So the old rule is you shouldn’t ever plant trees in the summer – at least in landscaping circles. But inevitably, we get the same question year after year – “why not plant in the summer?” On the surface, it all seems to make sense right? Sun’s out, gun’s out! Everything’s growing, the weather’s warm, you get plenty of rain (most of the time) – WHY NOT? We’ll, we’ll tell you, today.
Gypsy Moths are some of the most destructive species to ever be introduced to the United States. They devour leaves and can defoliate, weaken and kill nearly 300 different species of trees – and have become especially prevalent in the northeastern part of the country. To date, they’ve infected almost 75 million acres of forest.
Keeping tabs on your tree and protecting it from infection and infestation is an ongoing, year-round effort. However, as much as we look forward to the beauty of Spring and our trees waking up from their long, winter slumber – Spring can be a treacherous time for trees as it’s during this time of year that they’re most susceptible to disease and infection.
We get a wide range of customers at our business – from the grizzled, hardened amateur arborists who only call us for the super important stuff to the newbie who’s just trying to get a handle on what they have in their yard with hopes of being able to take care of more landscaping issues on their own.
For those of you who fall into the later category, this blog is for you.
There’s no better cure for the winter blues than seeing tree buds bloom in the Spring. But when – precisely - does this begin and when will your tree begin to blossom again?
When you think about the kinds of things you need in order to live as a human being, they basically boil down to three things: Air, water and food.
As such – the same applies to the trees and plants that make up your landscapes. While arborists usually focus a lot on keeping your tree watered and fertilized, many folks forget that giving your tree the proper amount of space to breathe is just as important. While trees mainly grab much of their air from the Co2 in the atmosphere via photosynthesis, they also need space and air near their roots to survive.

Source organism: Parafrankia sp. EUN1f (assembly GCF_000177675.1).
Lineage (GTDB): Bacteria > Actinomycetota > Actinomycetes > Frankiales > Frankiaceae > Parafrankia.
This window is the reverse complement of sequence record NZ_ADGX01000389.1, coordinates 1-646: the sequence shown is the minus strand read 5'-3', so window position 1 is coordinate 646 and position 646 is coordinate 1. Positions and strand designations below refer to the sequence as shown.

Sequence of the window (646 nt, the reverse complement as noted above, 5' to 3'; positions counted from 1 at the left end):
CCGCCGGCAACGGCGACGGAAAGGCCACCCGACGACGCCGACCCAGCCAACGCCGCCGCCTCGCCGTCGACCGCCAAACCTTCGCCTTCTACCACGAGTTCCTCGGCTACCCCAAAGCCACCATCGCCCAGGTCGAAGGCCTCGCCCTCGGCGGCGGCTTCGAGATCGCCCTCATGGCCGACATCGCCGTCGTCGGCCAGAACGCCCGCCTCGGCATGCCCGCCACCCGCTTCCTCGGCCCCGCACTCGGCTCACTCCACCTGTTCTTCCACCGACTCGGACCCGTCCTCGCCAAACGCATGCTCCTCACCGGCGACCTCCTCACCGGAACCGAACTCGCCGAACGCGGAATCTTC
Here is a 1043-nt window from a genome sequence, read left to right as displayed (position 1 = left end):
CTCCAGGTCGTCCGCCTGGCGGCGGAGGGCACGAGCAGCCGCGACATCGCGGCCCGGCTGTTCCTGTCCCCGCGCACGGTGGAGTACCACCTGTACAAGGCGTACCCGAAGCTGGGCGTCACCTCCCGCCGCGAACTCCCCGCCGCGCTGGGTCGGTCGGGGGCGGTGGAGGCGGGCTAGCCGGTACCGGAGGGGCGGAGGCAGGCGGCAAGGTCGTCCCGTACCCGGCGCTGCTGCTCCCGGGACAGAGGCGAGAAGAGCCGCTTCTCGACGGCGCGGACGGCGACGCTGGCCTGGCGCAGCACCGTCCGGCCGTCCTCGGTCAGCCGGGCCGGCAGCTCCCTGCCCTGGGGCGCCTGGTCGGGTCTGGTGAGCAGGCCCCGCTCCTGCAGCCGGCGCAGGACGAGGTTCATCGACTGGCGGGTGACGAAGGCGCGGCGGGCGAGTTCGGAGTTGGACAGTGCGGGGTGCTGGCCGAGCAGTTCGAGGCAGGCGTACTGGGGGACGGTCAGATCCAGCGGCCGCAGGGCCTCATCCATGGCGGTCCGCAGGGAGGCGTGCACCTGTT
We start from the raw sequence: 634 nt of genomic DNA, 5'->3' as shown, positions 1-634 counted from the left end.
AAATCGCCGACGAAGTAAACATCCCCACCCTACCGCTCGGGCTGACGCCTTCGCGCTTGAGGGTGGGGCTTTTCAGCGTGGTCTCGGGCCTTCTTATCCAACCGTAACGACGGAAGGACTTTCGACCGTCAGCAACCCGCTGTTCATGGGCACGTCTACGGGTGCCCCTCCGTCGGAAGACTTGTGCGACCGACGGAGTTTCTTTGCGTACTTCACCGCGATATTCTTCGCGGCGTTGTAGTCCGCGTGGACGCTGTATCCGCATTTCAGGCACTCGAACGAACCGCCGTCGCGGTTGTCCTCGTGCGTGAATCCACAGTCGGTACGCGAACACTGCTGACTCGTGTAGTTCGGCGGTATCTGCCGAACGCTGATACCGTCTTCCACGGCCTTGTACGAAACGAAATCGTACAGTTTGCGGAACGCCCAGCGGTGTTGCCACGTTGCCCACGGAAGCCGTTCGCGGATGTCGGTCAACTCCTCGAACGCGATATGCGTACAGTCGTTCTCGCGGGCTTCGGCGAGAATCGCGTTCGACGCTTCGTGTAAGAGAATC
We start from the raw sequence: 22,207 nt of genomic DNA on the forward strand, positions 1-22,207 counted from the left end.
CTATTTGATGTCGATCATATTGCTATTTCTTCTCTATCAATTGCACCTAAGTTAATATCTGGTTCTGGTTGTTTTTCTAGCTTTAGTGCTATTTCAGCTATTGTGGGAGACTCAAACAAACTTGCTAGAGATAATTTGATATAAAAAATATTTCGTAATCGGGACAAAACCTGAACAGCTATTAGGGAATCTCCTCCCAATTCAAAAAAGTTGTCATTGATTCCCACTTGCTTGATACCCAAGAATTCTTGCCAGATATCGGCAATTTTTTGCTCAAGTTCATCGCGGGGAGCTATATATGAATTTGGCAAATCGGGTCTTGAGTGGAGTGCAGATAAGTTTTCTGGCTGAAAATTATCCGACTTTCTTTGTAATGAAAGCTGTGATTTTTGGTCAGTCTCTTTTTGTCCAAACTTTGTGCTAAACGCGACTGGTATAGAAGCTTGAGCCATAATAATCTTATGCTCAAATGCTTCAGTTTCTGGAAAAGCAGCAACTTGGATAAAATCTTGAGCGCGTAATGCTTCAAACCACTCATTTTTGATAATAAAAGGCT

One of the essential ingredients to selling a house – or even merely increasing its value – is its curb appeal. The Spring and Summer are prime selling seasons and the earlier your house looks good from the road, the more time you have to sell it. So this week’s blog is about that very thing – four things you can do to boost the curb appeal of your house in the spring.
As the spring begins to rear its head, you’ll have some work on your hands getting your trees prepared for their peak-growing season. One of the most important tasks you’ll take part in – is inspecting your trees for pests and diseases, to make sure they’re coming back from those harsh, winter months as strong as possible.
Simply put, the winter can put a real beating on trees and as such, many may become weak and vulnerable to a number of issues. But don’t stress out. As long as you’re proactive, you can make sure your trees remain strong through their peak growing seasons.
Below, we’ll answer a few common questions about pests and diseases you should be on the look out for this spring:
Everyone loves the trees in their yard – from the life and vibrancy they give to your surroundings to the color they add to your curb appeal. But sometimes, those branches get a little too long. Sometimes, their branches droop a little too much. Sometimes, the branches begin to grow over your property line.
No matter which direction they’re growing in, it’s important to know what to do and when to take action when those limbs get a little bit too close for comfort.
As the snow melts and the weather warms up, it quickly becomes one of the most important times for any tree aficionado. Springtime is the time to get the most out of any potential tree growth.
Not only is your usual maintenance important, but it’s also time to protect against and look for the kinds of things can that hold your trees back; things like diseases, infections, pests and the like.
Getting off to a good start in the spring is essential. More specifically – it’s most important to get a start to the start. And as such – that’s what we’re here to discuss today. Imagine it’s day #1 – it’s a balmy, bikini weather-esque 55 degrees out. You’re emerging from your winter tree loving hibernation. It’s time to get to work.
Here’s what you should be doing first:
This blog is run by Seacoast Tree Care in Hampton, NH